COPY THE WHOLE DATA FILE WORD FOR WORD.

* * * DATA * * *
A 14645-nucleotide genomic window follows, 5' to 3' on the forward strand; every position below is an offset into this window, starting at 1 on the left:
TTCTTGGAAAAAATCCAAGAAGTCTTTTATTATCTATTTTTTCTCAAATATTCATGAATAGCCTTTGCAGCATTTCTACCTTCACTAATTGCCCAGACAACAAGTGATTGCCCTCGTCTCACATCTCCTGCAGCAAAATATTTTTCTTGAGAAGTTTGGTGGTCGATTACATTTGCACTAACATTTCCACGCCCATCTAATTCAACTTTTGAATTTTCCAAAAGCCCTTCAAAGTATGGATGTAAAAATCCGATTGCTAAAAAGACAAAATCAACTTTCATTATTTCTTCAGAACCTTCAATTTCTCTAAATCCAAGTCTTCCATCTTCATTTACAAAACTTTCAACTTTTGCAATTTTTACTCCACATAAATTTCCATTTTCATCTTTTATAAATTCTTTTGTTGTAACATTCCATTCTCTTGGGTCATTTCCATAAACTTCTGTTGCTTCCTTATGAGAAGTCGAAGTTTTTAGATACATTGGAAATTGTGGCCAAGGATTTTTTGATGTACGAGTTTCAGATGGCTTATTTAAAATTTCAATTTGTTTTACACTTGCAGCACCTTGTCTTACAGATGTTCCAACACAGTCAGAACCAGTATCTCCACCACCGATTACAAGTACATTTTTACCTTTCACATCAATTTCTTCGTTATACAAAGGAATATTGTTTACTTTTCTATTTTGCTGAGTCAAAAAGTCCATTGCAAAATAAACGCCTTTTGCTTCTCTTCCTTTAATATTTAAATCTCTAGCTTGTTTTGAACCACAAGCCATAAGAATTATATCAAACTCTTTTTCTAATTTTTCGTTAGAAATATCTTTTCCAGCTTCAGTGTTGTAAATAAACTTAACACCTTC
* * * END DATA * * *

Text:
A 14645-nucleotide genomic window follows, 5' to 3' on the forward strand; every position below is an offset into this window, starting at 1 on the left:
TTCTTGGAAAAAATCCAAGAAGTCTTTTATTATCTATTTTTTCTCAAATATTCATGAATAGCCTTTGCAGCATTTCTACCTTCACTAATTGCCCAGACAACAAGTGATTGCCCTCGTCTCACATCTCCTGCAGCAAAATATTTTTCTTGAGAAGTTTGGTGGTCGATTACATTTGCACTAACATTTCCACGCCCATCTAATTCAACTTTTGAATTTTCCAAAAGCCCTTCAAAGTATGGATGTAAAAATCCGATTGCTAAAAAGACAAAATCAACTTTCATTATTTCTTCAGAACCTTCAATTTCTCTAAATCCAAGTCTTCCATCTTCATTTACAAAACTTTCAACTTTTGCAATTTTTACTCCACATAAATTTCCATTTTCATCTTTTATAAATTCTTTTGTTGTAACATTCCATTCTCTTGGGTCATTTCCATAAACTTCTGTTGCTTCCTTATGAGAAGTCGAAGTTTTTAGATACATTGGAAATTGTGGCCAAGGATTTTTTGATGTACGAGTTTCAGATGGCTTATTTAAAATTTCAATTTGTTTTACACTTGCAGCACCTTGTCTTACAGATGTTCCAACACAGTCAGAACCAGTATCTCCACCACCGATTACAAGTACATTTTTACCTTTCACATCAATTTCTTCGTTATACAAAGGAATATTGTTTACTTTTCTATTTTGCTGAGTCAAAAAGTCCATTGCAAAATAAACGCCTTTTGCTTCTCTTCCTTTAATATTTAAATCTCTAGCTTGTTTTGAACCACAAGCCATAAGAATTATATCAAACTCTTTTTCTAATTTTTCGTTAGAAATATCTTTTCCAGCTTCAGTGTTGTAAATAAACTTAACACCTTC